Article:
Great Lakes and the Economy
A Regional Powerhouse
Encompassing eight U.S. states and two Canadian provinces, the Great Lakes region is an economic powerhouse. For more than a century, the area has been a center for manufacturing, international shipping, and innovative research and development. Today, cities like Chicago, Toronto, and Detroit contribute to a regional economy that supports 107 million residents and, if it were its own country, would have one of the highest national gross domestic products (GDPs) in the world (source).
See this infographic from the Council of the Great Lakes Region for many more details and statistics about the Great Lakes economy. Learn more about the history of economic activity in the Great Lakes from the NOAA Great Lakes Environmental Research Laboratory.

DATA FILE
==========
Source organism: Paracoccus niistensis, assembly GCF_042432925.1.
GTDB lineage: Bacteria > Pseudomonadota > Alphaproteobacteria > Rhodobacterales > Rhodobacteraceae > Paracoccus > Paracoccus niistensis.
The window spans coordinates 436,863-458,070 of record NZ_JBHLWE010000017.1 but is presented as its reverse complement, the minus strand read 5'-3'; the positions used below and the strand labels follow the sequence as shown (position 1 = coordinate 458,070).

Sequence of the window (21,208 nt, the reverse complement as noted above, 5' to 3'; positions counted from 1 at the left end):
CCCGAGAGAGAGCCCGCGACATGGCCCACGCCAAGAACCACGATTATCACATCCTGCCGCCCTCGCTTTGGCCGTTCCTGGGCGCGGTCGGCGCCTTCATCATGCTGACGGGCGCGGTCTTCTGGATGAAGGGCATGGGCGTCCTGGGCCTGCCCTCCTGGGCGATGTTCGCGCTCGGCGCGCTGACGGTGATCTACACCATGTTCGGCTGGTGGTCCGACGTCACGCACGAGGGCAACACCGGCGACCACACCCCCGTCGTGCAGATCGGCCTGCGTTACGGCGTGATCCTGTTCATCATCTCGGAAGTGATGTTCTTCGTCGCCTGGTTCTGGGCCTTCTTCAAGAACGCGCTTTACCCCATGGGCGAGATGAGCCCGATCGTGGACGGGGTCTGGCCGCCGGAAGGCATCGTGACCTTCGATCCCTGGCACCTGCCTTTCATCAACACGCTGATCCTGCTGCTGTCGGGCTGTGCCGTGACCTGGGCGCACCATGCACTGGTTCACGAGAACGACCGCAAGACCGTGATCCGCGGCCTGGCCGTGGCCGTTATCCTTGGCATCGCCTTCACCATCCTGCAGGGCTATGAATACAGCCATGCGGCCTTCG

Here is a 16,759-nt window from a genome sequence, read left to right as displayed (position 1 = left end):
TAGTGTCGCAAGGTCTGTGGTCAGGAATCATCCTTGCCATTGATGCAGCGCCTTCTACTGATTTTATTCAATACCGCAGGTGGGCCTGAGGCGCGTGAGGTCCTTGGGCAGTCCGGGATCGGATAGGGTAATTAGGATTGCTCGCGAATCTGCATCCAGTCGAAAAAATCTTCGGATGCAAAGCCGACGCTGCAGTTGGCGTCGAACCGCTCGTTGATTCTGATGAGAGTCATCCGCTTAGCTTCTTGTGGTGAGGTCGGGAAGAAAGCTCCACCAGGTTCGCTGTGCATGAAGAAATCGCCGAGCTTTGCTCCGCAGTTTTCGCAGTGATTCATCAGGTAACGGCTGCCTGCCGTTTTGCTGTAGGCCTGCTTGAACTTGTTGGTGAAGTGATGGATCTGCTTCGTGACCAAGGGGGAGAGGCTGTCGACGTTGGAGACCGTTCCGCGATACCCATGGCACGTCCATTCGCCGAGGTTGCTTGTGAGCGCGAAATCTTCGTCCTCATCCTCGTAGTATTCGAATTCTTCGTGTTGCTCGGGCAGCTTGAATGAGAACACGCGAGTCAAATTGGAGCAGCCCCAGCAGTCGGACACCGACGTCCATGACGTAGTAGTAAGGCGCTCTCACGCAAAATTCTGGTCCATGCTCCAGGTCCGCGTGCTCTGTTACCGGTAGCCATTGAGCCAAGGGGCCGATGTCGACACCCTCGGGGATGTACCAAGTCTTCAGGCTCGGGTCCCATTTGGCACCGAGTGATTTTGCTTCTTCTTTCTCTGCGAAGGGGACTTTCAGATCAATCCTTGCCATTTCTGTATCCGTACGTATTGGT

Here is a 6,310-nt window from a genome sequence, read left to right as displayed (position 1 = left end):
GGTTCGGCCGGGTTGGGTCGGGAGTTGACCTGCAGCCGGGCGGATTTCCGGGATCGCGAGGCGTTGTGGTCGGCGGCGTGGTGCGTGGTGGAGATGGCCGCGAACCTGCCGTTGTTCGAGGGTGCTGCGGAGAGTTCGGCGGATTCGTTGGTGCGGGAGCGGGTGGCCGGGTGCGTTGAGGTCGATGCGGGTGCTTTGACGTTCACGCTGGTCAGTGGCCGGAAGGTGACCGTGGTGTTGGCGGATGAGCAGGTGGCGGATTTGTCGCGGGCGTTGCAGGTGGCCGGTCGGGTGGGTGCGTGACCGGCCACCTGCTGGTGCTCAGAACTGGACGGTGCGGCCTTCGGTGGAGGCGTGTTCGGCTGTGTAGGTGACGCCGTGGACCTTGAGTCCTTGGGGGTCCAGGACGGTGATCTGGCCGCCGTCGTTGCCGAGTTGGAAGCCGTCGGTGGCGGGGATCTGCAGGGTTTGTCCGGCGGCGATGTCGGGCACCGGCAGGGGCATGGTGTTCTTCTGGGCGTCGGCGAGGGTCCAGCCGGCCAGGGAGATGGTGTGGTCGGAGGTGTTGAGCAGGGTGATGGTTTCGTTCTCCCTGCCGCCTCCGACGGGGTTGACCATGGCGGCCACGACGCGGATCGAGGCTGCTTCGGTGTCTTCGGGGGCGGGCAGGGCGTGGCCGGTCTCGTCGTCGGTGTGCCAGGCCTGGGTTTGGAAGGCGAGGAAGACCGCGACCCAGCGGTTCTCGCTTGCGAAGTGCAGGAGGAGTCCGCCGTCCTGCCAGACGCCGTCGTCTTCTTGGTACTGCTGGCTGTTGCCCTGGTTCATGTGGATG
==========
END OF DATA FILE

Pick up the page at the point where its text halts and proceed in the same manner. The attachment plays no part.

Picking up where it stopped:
- Full Report — The Dynamic Great Lakes Economy: Employment Trends from 2009 to 2018 (PDF)
- Fact Sheet — The Dynamic Great Lakes Economy: Employment Trends from 2009 to 2018 (PDF)
- 2011 Report – Vital to Our Nation’s Economy: Great Lakes Jobs (PDF)
- Michigan’s Great Lakes Jobs (PDF)
- Michigan’s Economic Vitality: The Benefits of Restoring the Great Lakes (PDF)
Many organizations are involved in quantifying and strengthening economic activity in the Great Lakes for the benefit of the region. Find more information on some of them below:
While the value of many human industries can be easily quantified, economists often struggle to attach dollar values to variables like clean drinking water or the impact of aquatic invasive species. The relatively new concepts of “blue economy” and “blue accounting” help raise the economic profile of activities and quality-of-life factors in, on, around, or related to water.
Bringing the value of water and water-dependent activities into the equation helps decision makers allocate resources, prioritize land uses, and better protect water-related values for future generations.